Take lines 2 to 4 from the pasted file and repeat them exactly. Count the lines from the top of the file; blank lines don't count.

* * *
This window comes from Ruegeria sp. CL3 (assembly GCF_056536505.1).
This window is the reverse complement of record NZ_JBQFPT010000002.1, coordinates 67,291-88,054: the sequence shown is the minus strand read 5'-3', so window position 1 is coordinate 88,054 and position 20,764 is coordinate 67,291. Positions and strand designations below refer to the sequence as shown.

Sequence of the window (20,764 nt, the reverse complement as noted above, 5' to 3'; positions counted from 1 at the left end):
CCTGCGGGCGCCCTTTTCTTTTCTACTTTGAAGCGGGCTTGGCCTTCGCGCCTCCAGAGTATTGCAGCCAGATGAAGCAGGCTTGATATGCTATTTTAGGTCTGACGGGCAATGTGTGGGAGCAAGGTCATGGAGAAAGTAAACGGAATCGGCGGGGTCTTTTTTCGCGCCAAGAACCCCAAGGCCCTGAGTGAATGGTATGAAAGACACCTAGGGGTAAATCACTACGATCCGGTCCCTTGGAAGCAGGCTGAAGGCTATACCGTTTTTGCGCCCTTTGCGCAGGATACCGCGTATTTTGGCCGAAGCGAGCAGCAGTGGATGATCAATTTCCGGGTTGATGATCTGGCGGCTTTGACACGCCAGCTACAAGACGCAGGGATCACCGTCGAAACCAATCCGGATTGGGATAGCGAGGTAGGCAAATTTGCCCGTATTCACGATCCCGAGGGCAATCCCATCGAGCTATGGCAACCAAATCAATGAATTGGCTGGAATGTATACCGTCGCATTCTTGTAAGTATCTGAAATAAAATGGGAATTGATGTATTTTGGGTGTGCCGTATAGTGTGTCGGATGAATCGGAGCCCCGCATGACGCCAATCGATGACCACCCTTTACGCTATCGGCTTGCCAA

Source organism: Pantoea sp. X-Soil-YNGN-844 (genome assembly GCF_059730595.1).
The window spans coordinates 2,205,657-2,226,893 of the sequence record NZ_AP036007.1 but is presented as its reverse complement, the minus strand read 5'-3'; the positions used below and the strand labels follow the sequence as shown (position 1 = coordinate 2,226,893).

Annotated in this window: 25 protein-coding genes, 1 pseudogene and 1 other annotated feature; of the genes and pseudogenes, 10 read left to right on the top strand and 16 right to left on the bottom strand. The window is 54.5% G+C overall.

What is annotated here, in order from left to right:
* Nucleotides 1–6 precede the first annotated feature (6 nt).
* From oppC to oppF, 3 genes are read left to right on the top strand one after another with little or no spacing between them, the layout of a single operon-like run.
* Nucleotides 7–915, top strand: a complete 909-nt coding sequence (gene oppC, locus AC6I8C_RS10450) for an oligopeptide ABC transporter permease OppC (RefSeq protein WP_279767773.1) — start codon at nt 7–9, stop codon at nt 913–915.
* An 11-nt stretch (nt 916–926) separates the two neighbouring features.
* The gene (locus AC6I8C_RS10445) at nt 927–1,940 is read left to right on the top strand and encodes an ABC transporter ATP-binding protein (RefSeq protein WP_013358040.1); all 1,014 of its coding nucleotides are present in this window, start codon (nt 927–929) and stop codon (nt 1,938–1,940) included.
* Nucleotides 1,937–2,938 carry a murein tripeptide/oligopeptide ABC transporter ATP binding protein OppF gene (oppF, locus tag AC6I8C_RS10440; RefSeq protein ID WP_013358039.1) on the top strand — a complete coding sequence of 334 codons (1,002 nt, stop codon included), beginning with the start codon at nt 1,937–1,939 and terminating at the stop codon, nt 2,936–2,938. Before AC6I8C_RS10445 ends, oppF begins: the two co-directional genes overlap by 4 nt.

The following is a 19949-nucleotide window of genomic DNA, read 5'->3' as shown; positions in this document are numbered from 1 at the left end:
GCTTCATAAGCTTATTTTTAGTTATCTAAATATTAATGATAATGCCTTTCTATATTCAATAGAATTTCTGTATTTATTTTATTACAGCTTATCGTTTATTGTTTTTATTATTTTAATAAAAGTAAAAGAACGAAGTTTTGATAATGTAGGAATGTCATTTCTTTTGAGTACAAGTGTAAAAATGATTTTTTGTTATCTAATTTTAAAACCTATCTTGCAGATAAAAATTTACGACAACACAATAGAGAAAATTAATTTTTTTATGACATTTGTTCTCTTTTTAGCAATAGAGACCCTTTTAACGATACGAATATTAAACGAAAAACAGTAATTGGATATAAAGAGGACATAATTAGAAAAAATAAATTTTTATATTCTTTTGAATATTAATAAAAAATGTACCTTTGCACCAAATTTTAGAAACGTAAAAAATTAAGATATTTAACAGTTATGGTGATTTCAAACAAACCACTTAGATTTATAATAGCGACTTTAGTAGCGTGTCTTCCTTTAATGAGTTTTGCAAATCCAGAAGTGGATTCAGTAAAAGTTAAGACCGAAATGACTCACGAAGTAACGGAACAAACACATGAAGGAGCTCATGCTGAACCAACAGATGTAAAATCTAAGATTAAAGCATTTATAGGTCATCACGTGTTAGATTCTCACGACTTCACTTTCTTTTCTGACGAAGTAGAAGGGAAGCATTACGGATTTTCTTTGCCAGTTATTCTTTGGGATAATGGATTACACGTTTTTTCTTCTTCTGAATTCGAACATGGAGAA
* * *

This window is the reverse complement of record NZ_JBQFPT010000002.1, coordinates 67,291-88,054: the sequence shown is the minus strand read 5'-3', so window position 1 is coordinate 88,054 and position 20,764 is coordinate 67,291. Positions and strand designations below refer to the sequence as shown.

Sequence of the window (20,764 nt, the reverse complement as noted above, 5' to 3'; positions counted from 1 at the left end):
CCTGCGGGCGCCCTTTTCTTTTCTACTTTGAAGCGGGCTTGGCCTTCGCGCCTCCAGAGTATTGCAGCCAGATGAAGCAGGCTTGATATGCTATTTTAGGTCTGACGGGCAATGTGTGGGAGCAAGGTCATGGAGAAAGTAAACGGAATCGGCGGGGTCTTTTTTCGCGCCAAGAACCCCAAGGCCCTGAGTGAATGGTATGAAAGACACCTAGGGGTAAATCACTACGATCCGGTCCCTTGGAAGCAGGCTGAAGGCTATACCGTTTTTGCGCCCTTTGCGCAGGATACCGCGTATTTTGGCCGAAGCGAGCAGCAGTGGATGATCAATTTCCGGGTTGATGATCTGGCGGCTTTGACACGCCAGCTACAAGACGCAGGGATCACCGTCGAAACCAATCCGGATTGGGATAGCGAGGTAGGCAAATTTGCCCGTATTCACGATCCCGAGGGCAATCCCATCGAGCTATGGCAACCAAATCAATGAATTGGCTGGAATGTATACCGTCGCATTCTTGTAAGTATCTGAAATAAAATGGGAATTGATGTATTTTGGGTGTGCCGTATAGTGTGTCGGATGAATCGGAGCCCCGCATGACGCCAATCGATGACCACCCTTTACGCTATCGGCTTGCCAA